Technical painting notes: All of the winter paintings start with a thin application of oil paint with a soft rubber roller, usually a mix of umbers and siennas, sometimes with a bit of pthalo blue added. While the paint is wet, I scrape into it with a silicone scraper, using it to draw the basic position of the trees and branches. I also drip solvent onto the surface to “interrupt” it, creating dots (and streaks, if I lightly brush the dots of solvent).  The mottled surface adds a feeling of depth to the final image. Once the base layer is dry, I use glazes (applied with a soft nylon watercolor wash brush) to develop the color, then use brushes and traditional transparent pigments to develop the details. Occasionally I use a small roller to again interrupt the surface, using it to reposition wet paint and blur edges. This adds a necessary element of chaos, which is certainly abundant in nature. Additional glazes are used to harmonize the final color, with bright highlights painted into the wet surface.

Off Trail

TM9246 Winter Walk in the Woods #28 6×6 oil on paper

TM9241 Winter Walk in the Woods #27 6×6 oil on paper

It’s a little tricky going off trail, but worth it. The first small painting is from a creek in the White Mountains off interstate 93, while the second is a bit of ledge (buried by snow) at Hamlen Woods.  Enjoy.

Technical painting notes: Both paintings are on prepared paper. I use rag watercolor or printmaking paper, and shellac it on both sides to isolate the fibers from the oil in the paint. They are meant to be shown in frames, matted and under glass. Doing hundreds of studies and small paintings allows me to experiment and try out new ideas easily.

A Quiet Snowfall

TM9242 A Quiet Snowfall 36×40 oil on panel

Most of my paintings these days have an unexpected trajectory – I start with an idea, then it suddenly morphs and I end up in a new place. This view near the edge of my pond is an example. I fell in love with some recent photographs of the spot taken this past October and November. The olive greens and russets were beautiful together, and the arc of land with a hint of the pond and creek beyond formed a good contrast with tall foreground trees. I thought the golden light would set the mood. I started painting, and it was looking pretty good……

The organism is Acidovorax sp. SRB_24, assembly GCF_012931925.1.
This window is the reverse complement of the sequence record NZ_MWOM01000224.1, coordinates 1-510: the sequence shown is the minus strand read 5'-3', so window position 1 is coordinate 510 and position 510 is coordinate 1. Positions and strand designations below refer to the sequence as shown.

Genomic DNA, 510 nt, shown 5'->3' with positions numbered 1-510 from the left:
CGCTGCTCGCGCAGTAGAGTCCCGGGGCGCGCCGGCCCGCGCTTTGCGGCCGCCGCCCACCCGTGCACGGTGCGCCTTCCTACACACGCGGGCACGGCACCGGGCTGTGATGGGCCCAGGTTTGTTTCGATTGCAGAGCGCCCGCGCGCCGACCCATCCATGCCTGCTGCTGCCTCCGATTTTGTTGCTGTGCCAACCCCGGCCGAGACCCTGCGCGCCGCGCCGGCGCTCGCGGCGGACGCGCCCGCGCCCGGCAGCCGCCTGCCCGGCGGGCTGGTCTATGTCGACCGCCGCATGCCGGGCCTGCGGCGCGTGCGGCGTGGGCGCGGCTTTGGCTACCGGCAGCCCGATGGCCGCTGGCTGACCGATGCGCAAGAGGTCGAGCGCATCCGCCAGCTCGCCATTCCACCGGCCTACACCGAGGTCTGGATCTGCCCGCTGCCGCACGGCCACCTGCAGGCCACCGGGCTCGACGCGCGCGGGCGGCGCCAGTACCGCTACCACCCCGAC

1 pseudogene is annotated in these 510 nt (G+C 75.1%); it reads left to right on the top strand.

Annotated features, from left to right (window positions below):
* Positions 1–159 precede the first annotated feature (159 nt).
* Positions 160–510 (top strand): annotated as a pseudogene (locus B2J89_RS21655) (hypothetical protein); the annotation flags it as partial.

….until I found a picture from the same spot, one I had taken last December. Oh the magic of a snowfall! Suddenly all those russets looked brown and unexciting. With the painting nearly finished, I didn’t want to stop, but I couldn’t continue either, so I picked up my trusty rubber roller and started painting in snow. Immediately, the magic was back. I plunged on, switching to a brush occasionally. The silence of falling snow was now the subject of the painting, an all-enveloping silence; it was the music I needed to hear. Details below. Enjoy.

TM9242 A Quiet Snowfall – detail showing snow clumped on boughs

TM9242 A Quiet Snowfall – detail

Technical painting notes: I suspect that the motto of the post is to trust your instincts. The painting started with a roll-up of dark rusty burnt siennas, and umbers, mixed with violet. My aim was to set the patterns of light and dark, and establish some subtle textures that would “show through” the transparent glazes I would later apply. I used a scraper to remove paint, allowing for a suggestion of the weeds and underbrush in the foreground and tree trunks in the distance. When the base layer was dry, I glazed in color and started working with brushes and my roller to refine the forms and details. Then the breakthrough  – switching the season to early winter. I used a roller and brushes to “lay” snow on everything (shades of gray, violet, and blues, mixed with Liquin). I also spattered pale blue/gray and white for snow.

 

Stormy Days on the Coast -Studies

TM9214 Watching the Waves Roll In #233 7×7 oil on paper

TM9213 Watching the Waves Roll In #232 7×7 oil on paper

TM9216 Watching the Waves Roll In #236 7×7 oil on paper

I’ve been watching lots of heavy storms lately, and though the grey skies can become tiresome, the water’s turbulence is fascinating. These studies from Gloucester were fun to paint. I mixed Liquin Impasto medium into the paint to get a frosting-like consistency that would emulate the foamy water. Applying the paint with a knife kept it loose, and reminded me of decorating birthday cakes with my mom when I was young. More to come…….

Here Comes Autumn

TM9205 Here Comes Autumn 30×36 oil on panel

The disarray of late summer at the garden’s edge – a great excuse to let loose with some expressionistic brush and roller work. These coneflowers  (and a few Queen Ann’s Lace) provided the inspiration. Details below. Enjoy.

TM9205 Here Comes Autumn – detail from lower left of center

TM9205 Here Comes Autumn – detail from upper right showing use of narrow roller to describe leaves

Technical painting notes: I used a number of soft rubber rollers to apply the paint – 4 inch and 2 inch Speedballs, and a Takech extra narrow.